I caught The Kids Are All Right the other day at El Con, 5:00 show. My favorite ticket taker was on duty, Michael. He's probably mid forties and kind of on the slow side but about a million times nicer than the shrew that usually takes tickets. I'm serious, it's a giant shrew that somehow managed to get a job at a movie theater, I don't know how it did it. I'm kidding, it's a weird lady. The late matinee has to be my favorite time to see a movie. Usually just you and a bunch of old people.
That particular audience consisted solely of myself and what appeared to be some sort of retiree movie club. There was a bout twelve of them, all gabbing the way people of that age gab. By that I mean, talking about bullshit that I can't possibly understand caring about. They sat far enough away that I couldn't really understand exactly what they were saying but close enough to remind me of a flock of cranky birds.
I saw some good previews in front of this one. Notably Never Let Me Go which I'm really excited for, though I usually don't care for Kiera Knightly (she's built like a weird shaped kite). It also has Andrew Garfield who was pretty good in the first Red Riding movie.
I didn't have high hopes going into The Kids Are All Right. It seemed like it was going to be a really obvious family drama that was decently acted but didn't offer an incredible amount of insight. Both of the movies I've seen by Lisa Cholodenko have been almost good. I can't quite say I wholeheartedly liked either High Art or Laurel Canyon both had aspects I enjoyed but neither really captivated me. I suspected the same would be true of The Kids Are All Right. I wasn't totally wrong but it is definitely a more capable and enjoyable film.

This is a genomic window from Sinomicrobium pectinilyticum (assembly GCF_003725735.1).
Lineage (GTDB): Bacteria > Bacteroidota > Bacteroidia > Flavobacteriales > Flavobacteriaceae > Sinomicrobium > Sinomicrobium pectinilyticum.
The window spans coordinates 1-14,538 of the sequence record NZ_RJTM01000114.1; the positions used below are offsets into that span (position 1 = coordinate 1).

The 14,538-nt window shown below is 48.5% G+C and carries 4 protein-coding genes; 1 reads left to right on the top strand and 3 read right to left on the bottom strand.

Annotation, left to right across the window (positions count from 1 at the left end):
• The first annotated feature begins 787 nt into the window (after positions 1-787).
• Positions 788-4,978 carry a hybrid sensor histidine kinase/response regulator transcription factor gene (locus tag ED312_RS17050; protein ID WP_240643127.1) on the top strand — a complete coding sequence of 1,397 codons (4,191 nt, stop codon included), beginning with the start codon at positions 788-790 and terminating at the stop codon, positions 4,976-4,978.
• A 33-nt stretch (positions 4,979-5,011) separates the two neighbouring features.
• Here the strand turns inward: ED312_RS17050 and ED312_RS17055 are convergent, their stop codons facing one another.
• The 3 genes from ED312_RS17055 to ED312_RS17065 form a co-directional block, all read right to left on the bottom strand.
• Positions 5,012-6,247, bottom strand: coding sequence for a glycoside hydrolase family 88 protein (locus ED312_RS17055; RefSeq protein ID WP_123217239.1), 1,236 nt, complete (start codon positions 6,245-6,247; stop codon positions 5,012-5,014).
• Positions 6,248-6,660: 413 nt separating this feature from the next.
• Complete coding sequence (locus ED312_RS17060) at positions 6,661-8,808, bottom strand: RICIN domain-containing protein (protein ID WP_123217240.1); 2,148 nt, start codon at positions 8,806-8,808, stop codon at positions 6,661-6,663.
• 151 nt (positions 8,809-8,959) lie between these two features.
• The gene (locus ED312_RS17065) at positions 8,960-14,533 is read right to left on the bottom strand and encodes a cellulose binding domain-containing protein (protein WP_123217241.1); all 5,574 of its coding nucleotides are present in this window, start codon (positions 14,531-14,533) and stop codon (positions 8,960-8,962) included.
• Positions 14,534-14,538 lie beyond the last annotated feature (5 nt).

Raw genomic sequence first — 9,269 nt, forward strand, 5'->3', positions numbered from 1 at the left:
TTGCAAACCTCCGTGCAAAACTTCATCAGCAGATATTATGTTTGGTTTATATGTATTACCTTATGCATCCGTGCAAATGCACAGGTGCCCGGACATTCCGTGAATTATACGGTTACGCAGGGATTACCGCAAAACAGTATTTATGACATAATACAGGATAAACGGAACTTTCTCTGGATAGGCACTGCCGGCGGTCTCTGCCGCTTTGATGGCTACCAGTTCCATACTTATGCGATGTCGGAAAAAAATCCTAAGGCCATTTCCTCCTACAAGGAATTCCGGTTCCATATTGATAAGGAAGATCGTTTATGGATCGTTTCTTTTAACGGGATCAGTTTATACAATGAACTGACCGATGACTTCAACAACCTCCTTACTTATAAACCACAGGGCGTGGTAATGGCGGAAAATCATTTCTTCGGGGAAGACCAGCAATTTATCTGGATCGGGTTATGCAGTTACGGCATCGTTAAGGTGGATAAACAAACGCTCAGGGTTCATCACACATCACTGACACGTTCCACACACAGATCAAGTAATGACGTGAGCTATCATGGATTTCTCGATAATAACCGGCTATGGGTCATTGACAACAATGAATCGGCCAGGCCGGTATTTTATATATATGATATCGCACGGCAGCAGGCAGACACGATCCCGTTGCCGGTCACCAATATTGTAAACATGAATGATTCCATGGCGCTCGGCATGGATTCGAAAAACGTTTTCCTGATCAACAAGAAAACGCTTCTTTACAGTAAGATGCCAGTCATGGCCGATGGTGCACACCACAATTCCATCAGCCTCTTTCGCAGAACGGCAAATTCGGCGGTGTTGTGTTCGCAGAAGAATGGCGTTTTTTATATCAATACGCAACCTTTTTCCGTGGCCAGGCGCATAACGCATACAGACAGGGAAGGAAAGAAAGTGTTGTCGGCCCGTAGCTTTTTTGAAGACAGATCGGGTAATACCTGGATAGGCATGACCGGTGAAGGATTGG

Julianne Moore is far and away one of my favorite actresses working today. Perhaps second only to Jennifer Jason Leigh. She is great as the less together element of the couple, Jules. Her spacey delivery balances out the wonderfully cutting silences that Annette Bening offers up in her role of Nic as the controlling breadwinner. Their performances form a great base for the film. Mark Ruffalo is capable in his role as Paul the sperm donor who fathered their children but he doesn't offer anything other than you'd expect from him. He is another one of my favorite actors but he never seems to be in good movies. He's kind of an Eric Stoltz for a new generation.
My favorite thing about the movie was that the two actors playing the kids in the movie acted like actual teenagers. They wore appropriate clothes and listened to appropriate music. It sounds obvious but it is actually quite rare to find a movie where this happens. Children and teenagers are almost always overly precocious, speaking like adults and having adult emotions. The writing for these two characters was terrific, they were at times impulsive with their emotions and responses. They accurately appeared to not know where their feelings were coming from. So kudos to whoever they were, I can't remember, I think the boy was in the Spiderwick Chronicles or something.
When I left the theater it was dark and since I went in during the day, I considered it a small victory as I always do when that happens.